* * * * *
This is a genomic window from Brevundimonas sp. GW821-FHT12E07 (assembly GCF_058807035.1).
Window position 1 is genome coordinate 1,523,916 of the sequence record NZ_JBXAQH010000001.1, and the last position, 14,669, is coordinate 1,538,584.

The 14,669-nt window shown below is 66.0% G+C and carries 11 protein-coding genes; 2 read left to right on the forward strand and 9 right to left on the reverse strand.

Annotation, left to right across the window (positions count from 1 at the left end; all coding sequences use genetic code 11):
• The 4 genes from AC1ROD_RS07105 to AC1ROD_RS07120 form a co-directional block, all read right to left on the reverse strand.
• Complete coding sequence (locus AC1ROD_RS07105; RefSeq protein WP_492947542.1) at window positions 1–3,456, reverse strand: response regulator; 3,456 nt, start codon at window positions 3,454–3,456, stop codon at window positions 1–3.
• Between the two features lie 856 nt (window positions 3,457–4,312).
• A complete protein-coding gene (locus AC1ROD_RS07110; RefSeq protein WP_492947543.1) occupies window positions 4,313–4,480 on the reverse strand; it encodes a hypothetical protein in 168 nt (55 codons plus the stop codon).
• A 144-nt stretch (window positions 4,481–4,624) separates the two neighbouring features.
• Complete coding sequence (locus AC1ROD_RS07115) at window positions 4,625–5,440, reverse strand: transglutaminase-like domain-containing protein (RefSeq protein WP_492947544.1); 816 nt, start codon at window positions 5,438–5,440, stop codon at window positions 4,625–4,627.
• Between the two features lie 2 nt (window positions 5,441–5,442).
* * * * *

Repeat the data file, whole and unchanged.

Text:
This is a genomic window from Brevundimonas sp. GW821-FHT12E07 (assembly GCF_058807035.1).
Window position 1 is genome coordinate 1,523,916 of the sequence record NZ_JBXAQH010000001.1, and the last position, 14,669, is coordinate 1,538,584.

The 14,669-nt window shown below is 66.0% G+C and carries 11 protein-coding genes; 2 read left to right on the forward strand and 9 right to left on the reverse strand.

Annotation, left to right across the window (positions count from 1 at the left end; all coding sequences use genetic code 11):
• The 4 genes from AC1ROD_RS07105 to AC1ROD_RS07120 form a co-directional block, all read right to left on the reverse strand.
• Complete coding sequence (locus AC1ROD_RS07105; RefSeq protein WP_492947542.1) at window positions 1–3,456, reverse strand: response regulator; 3,456 nt, start codon at window positions 3,454–3,456, stop codon at window positions 1–3.
• Between the two features lie 856 nt (window positions 3,457–4,312).
• A complete protein-coding gene (locus AC1ROD_RS07110; RefSeq protein WP_492947543.1) occupies window positions 4,313–4,480 on the reverse strand; it encodes a hypothetical protein in 168 nt (55 codons plus the stop codon).
• A 144-nt stretch (window positions 4,481–4,624) separates the two neighbouring features.
• Complete coding sequence (locus AC1ROD_RS07115) at window positions 4,625–5,440, reverse strand: transglutaminase-like domain-containing protein (RefSeq protein WP_492947544.1); 816 nt, start codon at window positions 5,438–5,440, stop codon at window positions 4,625–4,627.
• Between the two features lie 2 nt (window positions 5,441–5,442).